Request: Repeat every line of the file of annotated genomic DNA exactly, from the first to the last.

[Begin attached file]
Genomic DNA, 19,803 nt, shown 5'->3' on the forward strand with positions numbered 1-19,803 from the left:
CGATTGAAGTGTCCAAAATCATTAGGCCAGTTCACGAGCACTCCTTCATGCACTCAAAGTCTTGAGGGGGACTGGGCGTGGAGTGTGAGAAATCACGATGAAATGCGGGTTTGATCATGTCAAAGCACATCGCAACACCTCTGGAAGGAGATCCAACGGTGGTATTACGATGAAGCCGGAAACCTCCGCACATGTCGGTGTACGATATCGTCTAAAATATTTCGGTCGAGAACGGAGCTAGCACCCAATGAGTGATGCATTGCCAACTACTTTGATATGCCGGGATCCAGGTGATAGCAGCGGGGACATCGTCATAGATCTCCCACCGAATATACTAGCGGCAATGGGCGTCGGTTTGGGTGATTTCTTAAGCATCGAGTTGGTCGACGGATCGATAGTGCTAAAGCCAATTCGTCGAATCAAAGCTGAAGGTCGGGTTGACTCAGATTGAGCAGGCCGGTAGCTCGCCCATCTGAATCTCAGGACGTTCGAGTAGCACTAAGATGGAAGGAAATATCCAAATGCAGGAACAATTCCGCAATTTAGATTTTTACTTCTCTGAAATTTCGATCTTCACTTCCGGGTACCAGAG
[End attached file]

Genomic DNA, 19,803 nt, shown 5'->3' on the forward strand with positions numbered 1-19,803 from the left:
CGATTGAAGTGTCCAAAATCATTAGGCCAGTTCACGAGCACTCCTTCATGCACTCAAAGTCTTGAGGGGGACTGGGCGTGGAGTGTGAGAAATCACGATGAAATGCGGGTTTGATCATGTCAAAGCACATCGCAACACCTCTGGAAGGAGATCCAACGGTGGTATTACGATGAAGCCGGAAACCTCCGCACATGTCGGTGTACGATATCGTCTAAAATATTTCGGTCGAGAACGGAGCTAGCACCCAATGAGTGATGCATTGCCAACTACTTTGATATGCCGGGATCCAGGTGATAGCAGCGGGGACATCGTCATAGATCTCCCACCGAATATACTAGCGGCAATGGGCGTCGGTTTGGGTGATTTCTTAAGCATCGAGTTGGTCGACGGATCGATAGTGCTAAAGCCAATTCGTCGAATCAAAGCTGAAGGTCGGGTTGACTCAGATTGAGCAGGCCGGTAGCTCGCCCATCTGAATCTCAGGACGTTCGAGTAGCACTAAGATGGAAGGAAATATCCAAATGCAGGAACAATTCCGCAATTTAGATTTTTACTTCTCTGAAATTTCGATCTTCACTTCCGGGTACCAGAG